Who killed Jessup is a tantalizing question. While the question remains unanswered and open-ended, there are clues that point to one individual. Teardrop, Jessup's brother had the greatest motive and opportunity. Initially Jessup is against Ree's search for her father. The other members of the extended family appear to be less involved in the drug trade and have other ventures going on. Thump Milton has his cattle and seems to have some success in this business. It is only Teardrop, the drug abuser, who seems to have no visible means of support. If his brother speaks with the authorities and exposes the criminal activities, it is Teardrop who has the most to lose. The other family members fear Teardrop, and it becomes apparent that it is Teardrop rather than Thump Milton who is the most dangerous and most involved individual. In an interview Deborah Granik, the director, states, "Both Teardrop and Jessup, are deeply entrenched in the local meth economy, which Ree knows comes with its own code of conduct. Teardrop doesn’t want to talk about his brother’s whereabouts, doesn’t want to give clues, and doesn’t want Ree to investigate, to the point where he threatens her. A warning is issued, and an obstacle is thrown in her path. We learn that Ree’s uncle is gruff, intimidating, volatile, and dangerous to deal with. The tension and secrecy that Teardrop throws in Ree’s path in this scene sets the stage for the uphill battle her search is going to become. The scene comes early in the film, and lets both Ree and the audience know that even though she is a teenage girl from within the family, she’s going to face the same kind threats and violence that would be inflicted on anyone who comes around asking too many questions." The novel also describes Teardrop as having gotten his tattoos for killing people and not having had any witnesses. Jessups murder is consistent with Teardrop's MO. Ree is led to a meth lab that burned down because of human error. Ree sees past this and knows that her father was too good at his nefarious craft to have made such a mistake. The motive in showing her the lab is twofold. She would stop looking for her father, and in addition, her father would be seen as having "messed up." Teardrop tells Ree never to tell him who it was who killed Jessup if she finds out. Ostensibly this is because Teardrop would then be obligated to kill that person in revenge and possibly end up dead in the process. An alternate interpretation is that he would not be able to face Ree if she finds out that he is the actual murderer. Teardrop has strong feelings for Ree. Is it because she is his niece or because she is his daughter? Is he in love with her? What is revealed in the family album that causes Ree to burn it along with other belongings? If the family is to break up, where will each of the characters go? Incestuous relationships and vague family boundaries are suggested throughout. How are people related? The same blood runs through the characters, but the bloodlines are never quite clear. The end of the movie is quite telling. Here is where the movie differs from the novel. Teardrop picks up Jessup's banjo but is unable to play it and says he was never able to play as well as his brother. Sibling rivalry rears its ugly head, and Teardrop would like to humiliate his brother because he could never be as "good" as Jessup. He could never fill Jessup's boots which are featured prominently in the film. He then speaks softly to Ree and indicates that he knows who killed Jessup. Teardrop's very name come from a tattoo or mark on his body; it is the mark of Cain who slew Abel his brother. To the extent that Teardrop has killed Jessup, he is his brother's keeper. It would not be against the code of silence for Teardrop to kill his brother (fratricide occurs in the Godfather as well), to take care of "family business." The words are never spoken, but Ree knows it is Teardrop who killed Jessup.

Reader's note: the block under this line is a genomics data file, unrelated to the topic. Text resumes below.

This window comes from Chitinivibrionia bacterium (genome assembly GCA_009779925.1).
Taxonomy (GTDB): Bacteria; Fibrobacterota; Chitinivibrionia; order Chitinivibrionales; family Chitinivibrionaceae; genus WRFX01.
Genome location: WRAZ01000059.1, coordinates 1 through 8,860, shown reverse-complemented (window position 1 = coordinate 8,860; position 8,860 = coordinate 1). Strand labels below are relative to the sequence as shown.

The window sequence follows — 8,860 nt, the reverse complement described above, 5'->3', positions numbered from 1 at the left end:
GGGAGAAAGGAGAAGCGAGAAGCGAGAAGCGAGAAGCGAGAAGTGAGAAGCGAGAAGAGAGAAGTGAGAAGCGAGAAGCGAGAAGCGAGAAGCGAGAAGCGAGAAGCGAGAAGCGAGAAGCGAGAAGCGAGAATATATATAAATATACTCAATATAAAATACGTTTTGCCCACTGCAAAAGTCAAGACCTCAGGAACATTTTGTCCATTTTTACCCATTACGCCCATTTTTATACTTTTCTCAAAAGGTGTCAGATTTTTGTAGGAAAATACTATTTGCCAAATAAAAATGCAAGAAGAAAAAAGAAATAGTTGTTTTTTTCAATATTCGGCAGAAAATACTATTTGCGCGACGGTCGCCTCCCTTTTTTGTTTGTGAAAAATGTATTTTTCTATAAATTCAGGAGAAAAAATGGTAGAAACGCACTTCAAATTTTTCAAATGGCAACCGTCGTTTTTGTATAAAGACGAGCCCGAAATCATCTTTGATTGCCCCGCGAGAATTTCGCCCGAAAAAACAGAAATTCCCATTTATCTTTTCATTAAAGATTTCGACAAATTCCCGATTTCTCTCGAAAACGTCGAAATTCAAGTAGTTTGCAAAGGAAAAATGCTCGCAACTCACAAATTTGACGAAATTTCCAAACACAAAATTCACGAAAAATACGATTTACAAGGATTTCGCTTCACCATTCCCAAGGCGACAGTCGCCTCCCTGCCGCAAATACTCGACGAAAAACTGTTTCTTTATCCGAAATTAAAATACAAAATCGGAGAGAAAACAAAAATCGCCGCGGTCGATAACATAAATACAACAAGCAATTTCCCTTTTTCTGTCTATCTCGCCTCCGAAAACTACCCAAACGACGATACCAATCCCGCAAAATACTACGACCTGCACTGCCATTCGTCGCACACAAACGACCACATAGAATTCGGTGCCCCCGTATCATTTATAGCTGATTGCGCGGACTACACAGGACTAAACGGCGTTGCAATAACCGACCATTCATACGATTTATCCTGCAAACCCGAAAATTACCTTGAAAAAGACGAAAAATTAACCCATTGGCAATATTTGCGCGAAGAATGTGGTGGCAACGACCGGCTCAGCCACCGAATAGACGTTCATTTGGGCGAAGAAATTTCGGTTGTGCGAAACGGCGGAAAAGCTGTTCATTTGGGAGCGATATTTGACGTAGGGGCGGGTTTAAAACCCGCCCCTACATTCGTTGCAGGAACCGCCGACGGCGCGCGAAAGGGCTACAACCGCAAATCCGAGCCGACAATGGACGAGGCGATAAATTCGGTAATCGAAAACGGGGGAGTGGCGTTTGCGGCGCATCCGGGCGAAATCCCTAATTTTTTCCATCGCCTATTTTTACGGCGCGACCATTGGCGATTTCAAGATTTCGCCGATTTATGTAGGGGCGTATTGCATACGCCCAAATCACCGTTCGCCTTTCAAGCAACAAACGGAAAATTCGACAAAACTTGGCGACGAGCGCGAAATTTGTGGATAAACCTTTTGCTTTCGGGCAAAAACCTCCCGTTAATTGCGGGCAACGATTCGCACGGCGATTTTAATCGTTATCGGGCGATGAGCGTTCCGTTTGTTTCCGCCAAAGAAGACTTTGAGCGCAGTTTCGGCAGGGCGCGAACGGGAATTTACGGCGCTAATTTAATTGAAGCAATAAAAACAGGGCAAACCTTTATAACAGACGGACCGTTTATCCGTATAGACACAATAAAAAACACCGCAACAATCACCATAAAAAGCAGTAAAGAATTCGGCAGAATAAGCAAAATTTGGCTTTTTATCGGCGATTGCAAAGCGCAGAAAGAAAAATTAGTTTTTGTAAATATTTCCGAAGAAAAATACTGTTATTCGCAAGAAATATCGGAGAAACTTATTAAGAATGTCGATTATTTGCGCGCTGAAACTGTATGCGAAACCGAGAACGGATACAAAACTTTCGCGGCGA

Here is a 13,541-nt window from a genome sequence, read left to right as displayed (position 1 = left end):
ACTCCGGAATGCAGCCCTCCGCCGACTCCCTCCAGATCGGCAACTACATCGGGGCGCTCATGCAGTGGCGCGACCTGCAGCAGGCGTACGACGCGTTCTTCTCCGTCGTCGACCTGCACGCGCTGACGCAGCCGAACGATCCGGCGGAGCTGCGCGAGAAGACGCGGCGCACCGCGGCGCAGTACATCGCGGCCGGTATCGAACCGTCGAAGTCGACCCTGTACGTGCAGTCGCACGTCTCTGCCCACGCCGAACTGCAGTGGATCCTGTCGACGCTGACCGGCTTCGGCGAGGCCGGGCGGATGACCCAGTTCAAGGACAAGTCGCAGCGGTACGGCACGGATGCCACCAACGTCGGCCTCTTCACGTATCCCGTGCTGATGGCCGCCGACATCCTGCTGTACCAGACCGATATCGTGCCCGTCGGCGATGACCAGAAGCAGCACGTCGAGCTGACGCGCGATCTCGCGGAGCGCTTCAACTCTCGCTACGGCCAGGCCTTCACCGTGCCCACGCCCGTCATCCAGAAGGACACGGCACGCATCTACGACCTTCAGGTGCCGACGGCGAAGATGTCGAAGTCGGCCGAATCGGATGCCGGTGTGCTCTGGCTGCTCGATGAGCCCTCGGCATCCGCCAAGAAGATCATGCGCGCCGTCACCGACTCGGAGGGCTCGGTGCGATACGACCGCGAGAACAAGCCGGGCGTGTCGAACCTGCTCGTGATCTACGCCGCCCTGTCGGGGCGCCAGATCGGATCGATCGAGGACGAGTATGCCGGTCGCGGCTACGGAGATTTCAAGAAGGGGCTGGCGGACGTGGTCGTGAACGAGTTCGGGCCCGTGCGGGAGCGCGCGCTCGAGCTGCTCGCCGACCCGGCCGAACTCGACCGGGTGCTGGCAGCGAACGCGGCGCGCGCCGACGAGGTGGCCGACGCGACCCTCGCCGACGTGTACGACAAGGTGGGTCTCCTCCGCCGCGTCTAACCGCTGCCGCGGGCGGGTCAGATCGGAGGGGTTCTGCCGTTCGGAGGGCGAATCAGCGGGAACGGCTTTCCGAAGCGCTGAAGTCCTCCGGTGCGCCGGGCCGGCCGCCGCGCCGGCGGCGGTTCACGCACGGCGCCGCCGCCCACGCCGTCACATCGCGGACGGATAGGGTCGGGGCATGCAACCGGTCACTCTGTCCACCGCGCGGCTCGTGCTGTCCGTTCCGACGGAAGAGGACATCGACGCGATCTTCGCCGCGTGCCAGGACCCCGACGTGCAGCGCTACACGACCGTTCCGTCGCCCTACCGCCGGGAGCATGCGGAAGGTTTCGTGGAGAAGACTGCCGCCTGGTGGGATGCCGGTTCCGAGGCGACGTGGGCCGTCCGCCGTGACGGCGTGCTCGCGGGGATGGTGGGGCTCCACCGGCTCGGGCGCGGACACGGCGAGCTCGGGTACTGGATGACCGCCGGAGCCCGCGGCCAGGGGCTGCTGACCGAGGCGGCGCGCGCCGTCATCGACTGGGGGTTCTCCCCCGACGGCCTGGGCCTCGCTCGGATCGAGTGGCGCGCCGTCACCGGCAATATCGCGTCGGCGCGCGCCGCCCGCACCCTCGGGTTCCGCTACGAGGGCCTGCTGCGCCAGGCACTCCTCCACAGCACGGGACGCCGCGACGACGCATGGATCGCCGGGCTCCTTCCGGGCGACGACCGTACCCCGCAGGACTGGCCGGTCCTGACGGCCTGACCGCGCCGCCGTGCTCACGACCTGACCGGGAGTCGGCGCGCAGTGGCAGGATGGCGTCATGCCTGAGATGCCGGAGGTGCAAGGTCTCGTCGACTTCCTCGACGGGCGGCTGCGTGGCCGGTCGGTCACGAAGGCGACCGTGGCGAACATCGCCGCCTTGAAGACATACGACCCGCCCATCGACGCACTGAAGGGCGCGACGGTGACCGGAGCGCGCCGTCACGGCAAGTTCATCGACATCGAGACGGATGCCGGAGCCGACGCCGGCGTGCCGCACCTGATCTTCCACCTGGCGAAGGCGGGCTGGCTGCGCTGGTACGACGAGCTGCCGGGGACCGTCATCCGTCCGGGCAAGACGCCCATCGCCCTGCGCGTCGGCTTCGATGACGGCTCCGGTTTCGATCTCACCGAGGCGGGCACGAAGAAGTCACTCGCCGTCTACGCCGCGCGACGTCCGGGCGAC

Hydrangea on Jun 30, 2010


when they frist started filming this i watch the trailors an had a lot of bad comments about the brick homes in the trailor but i just watch the finished movie an have to say they changed the homes to be a lot more real GREAT JOB west plains mo

larry johnson on Nov 2, 2010